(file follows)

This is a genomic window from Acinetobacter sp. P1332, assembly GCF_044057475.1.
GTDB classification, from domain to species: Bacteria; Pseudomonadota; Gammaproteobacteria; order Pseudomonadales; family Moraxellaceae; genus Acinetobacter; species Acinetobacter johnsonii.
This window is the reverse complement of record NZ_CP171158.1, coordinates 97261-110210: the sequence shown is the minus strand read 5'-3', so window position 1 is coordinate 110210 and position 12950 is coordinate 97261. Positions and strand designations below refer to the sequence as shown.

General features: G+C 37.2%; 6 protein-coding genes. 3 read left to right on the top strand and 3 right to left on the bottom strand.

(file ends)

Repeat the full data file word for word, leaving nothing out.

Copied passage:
This is a genomic window from Acinetobacter sp. P1332, assembly GCF_044057475.1.
GTDB classification, from domain to species: Bacteria; Pseudomonadota; Gammaproteobacteria; order Pseudomonadales; family Moraxellaceae; genus Acinetobacter; species Acinetobacter johnsonii.
This window is the reverse complement of record NZ_CP171158.1, coordinates 97261-110210: the sequence shown is the minus strand read 5'-3', so window position 1 is coordinate 110210 and position 12950 is coordinate 97261. Positions and strand designations below refer to the sequence as shown.

General features: G+C 37.2%; 6 protein-coding genes. 3 read left to right on the top strand and 3 right to left on the bottom strand.